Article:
HAHN BANACH THEOREMS
S.H.KULKARNI
Abstract.
We give an overview of HahnBanach theorems.We
present the statements of these theorems alongwith some deﬁni
tions that are required to understand these statements and make
some comments about the relevance,applications etc.Proofs are
not given.
1.Introduction
The HahnBanach theorems are one of the three most important
and fundamental theorems in basic Functional Analysis,the other two
being the Uniform Boundedness Principle and the Closed Graph The
orem.Usually HahnBanach theorems are taught before the other two
and most books also present HahnBanach theorems ahead of Uniform
Boundedness Principle or the Closed Graph Theorem.This may be
due to several reasons.The statements,proofs and applications of
HahnBanach theorems are relatively easier to understand.In par
ticular,the hypotheses do not include completeness of the underlying
normed linear spaces and proofs do not involve the use of Baire Cat
egory Theorem.In this article,
1
we give an overview of HahnBanach
theorems.We present the statements of these theorems alongwith some
deﬁnitions that are required to understand these statements and make
some comments about the relevance,applications etc.Detailed proofs
are not given as these can be found in any introductory textbook on
Functional Analysis for example [1,4,6].
There are two classes of theorems commonly known as HahnBanach
theorems,namely HahnBanach theorems in the extension form and
HahnBanach theorems in the separation form.All these theorems as
sert the existence of a linear functional with certain properties.Why is
it important to know the existence of such functionals?In a large num
ber of applications of practical importance,the objects of study can be
viewed as members of a vector space.A study of such objects involves
making various measurements/observations.These are functionals on
that vector space.As the names suggest,HahnBanach theorems in
the extension form assert that functionals deﬁned on a subspace of a
vector space (frequently with some additional structure,usually with a
normor topology) and having some additional properties (like linearity,
1
An expanded version of a talk given at a Regional Workshop in Analysis,
Villupuram.
1
2 S.H.KULKARNI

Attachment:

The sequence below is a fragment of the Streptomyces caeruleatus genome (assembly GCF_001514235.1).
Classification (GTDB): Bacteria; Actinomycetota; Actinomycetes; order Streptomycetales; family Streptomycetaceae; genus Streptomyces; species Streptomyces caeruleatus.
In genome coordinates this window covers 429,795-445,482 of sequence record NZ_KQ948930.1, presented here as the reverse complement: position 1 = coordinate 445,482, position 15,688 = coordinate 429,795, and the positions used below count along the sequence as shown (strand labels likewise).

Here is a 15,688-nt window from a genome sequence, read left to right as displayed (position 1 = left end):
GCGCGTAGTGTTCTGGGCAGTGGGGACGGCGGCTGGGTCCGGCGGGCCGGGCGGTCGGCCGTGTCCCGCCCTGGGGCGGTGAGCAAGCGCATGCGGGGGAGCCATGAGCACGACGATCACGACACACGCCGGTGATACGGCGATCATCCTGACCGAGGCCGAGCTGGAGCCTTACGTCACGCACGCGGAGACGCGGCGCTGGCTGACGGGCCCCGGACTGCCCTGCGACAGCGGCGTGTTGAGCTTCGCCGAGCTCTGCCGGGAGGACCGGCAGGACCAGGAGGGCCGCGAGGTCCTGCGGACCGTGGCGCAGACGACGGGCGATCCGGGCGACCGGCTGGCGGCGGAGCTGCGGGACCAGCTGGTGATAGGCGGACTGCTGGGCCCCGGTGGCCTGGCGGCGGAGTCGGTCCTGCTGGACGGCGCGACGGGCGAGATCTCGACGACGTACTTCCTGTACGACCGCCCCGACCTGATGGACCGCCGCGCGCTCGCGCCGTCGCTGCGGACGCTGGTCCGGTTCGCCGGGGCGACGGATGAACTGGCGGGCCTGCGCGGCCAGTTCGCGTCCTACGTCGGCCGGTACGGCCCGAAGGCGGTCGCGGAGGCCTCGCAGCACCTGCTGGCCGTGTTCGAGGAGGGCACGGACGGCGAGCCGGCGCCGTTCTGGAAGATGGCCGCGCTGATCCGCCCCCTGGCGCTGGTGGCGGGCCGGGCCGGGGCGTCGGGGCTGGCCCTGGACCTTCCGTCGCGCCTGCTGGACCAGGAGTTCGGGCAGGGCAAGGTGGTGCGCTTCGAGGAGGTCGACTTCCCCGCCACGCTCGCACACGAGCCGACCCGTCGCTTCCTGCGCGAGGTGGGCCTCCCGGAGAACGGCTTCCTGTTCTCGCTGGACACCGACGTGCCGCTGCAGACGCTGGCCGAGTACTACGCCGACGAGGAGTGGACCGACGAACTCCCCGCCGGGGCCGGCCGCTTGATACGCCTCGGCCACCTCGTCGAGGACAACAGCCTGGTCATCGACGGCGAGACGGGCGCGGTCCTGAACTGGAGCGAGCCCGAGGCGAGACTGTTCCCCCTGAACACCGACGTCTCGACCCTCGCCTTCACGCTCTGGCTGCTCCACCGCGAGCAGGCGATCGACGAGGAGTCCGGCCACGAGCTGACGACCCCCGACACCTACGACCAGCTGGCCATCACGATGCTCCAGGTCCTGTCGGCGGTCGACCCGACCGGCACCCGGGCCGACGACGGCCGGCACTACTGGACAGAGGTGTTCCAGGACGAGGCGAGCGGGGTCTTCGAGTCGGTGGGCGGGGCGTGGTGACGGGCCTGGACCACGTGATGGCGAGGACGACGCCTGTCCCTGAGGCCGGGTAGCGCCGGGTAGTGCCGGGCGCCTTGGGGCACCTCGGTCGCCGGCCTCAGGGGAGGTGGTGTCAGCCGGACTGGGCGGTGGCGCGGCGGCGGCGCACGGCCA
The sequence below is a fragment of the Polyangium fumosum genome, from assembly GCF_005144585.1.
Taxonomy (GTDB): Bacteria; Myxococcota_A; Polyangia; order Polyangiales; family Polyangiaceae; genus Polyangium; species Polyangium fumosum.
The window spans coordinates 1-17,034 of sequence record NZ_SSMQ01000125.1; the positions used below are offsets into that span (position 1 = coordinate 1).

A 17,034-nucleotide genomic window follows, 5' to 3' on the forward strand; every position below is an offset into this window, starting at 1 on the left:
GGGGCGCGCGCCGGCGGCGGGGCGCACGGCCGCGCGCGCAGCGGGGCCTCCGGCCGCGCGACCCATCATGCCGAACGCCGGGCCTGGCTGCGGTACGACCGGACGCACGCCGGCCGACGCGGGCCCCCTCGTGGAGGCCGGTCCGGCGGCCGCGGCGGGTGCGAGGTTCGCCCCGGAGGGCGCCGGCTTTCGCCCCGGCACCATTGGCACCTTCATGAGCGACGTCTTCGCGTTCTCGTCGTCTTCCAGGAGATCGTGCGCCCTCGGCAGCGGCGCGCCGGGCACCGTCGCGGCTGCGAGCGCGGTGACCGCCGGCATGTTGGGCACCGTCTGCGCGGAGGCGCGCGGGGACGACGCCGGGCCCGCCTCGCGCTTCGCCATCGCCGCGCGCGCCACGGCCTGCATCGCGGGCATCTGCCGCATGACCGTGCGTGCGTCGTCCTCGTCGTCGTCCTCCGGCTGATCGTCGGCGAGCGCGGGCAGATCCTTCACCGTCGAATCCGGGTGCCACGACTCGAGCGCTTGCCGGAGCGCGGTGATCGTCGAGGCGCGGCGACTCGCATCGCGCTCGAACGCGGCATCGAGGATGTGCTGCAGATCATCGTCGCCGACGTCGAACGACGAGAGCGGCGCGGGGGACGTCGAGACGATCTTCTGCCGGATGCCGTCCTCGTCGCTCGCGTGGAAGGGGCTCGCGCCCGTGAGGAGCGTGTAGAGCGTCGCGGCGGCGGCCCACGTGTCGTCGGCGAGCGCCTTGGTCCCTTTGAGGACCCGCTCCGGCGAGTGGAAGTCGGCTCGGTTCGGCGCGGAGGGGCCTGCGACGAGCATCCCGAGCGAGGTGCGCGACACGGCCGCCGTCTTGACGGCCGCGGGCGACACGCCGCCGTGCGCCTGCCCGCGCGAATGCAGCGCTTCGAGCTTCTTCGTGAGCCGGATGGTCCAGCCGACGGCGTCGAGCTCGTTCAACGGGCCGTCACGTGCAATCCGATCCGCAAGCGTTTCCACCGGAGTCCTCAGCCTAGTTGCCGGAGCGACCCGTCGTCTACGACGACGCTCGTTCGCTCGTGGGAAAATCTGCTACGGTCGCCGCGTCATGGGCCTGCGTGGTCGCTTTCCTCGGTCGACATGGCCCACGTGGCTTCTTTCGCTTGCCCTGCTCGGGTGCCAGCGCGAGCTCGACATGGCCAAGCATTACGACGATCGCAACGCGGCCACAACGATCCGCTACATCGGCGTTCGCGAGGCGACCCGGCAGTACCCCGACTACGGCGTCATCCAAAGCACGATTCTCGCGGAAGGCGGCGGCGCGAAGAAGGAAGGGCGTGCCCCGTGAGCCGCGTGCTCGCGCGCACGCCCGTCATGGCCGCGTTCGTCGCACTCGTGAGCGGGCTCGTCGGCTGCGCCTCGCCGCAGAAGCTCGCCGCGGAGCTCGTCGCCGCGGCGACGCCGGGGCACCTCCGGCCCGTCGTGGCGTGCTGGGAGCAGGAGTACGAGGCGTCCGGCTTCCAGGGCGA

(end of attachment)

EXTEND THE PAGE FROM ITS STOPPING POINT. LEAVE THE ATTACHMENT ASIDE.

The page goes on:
continuity) can be extended to the whole space while retaining these
additional properties.This is useful in asserting the existence of certain
functionals and this in turn can be used in applications involving ap
proximation of certain functions.These theorems and their proofs are
analytic in nature.On the other hand,HahnBanach theorems in the
separation form and also their proofs are geometric in nature.These
theorems deal with the following question:Given two disjoint convex
sets in a vector space,when is it possible to ﬁnd a hyperplane such that
the two given convex sets lie on the opposite sides of that hyperplane?
This information is useful in answering several questions dealing with
optimization problems,also known as Mathematical Programming.
HahnBanach theorems in both these forms are mathematically equiv
alent.This means that it is possible to prove a HahnBanach theorem
in the extension form ﬁrst and then use it to prove a corresponding
theorem in the separation form or prove a HahnBanach theorem in
the separation form ﬁrst and then use it to prove a corresponding the
orem in the extension form.Preference among these two approaches
is a matter of personal taste.Each of these approaches can be found
in the text books,for example the ﬁrst approach can be found in [1]
whereas the second can be found in [4].
2.Functionals and their extensions
HahnBanach theorems are essentially theorems about real vector
spaces.Basic theorems are ﬁrst proved for real vector spaces.These
are then extended to the case of complex vector spaces by means of a
technical result.(See Lemma 7.1 of [4] and remarks preceding it.) In
this article,we shall conﬁne ourselves to real vector spaces.Common
examples of real vector spaces are
R
n
,sequence spaces
l
p
,1 ≤ p ≤ ∞,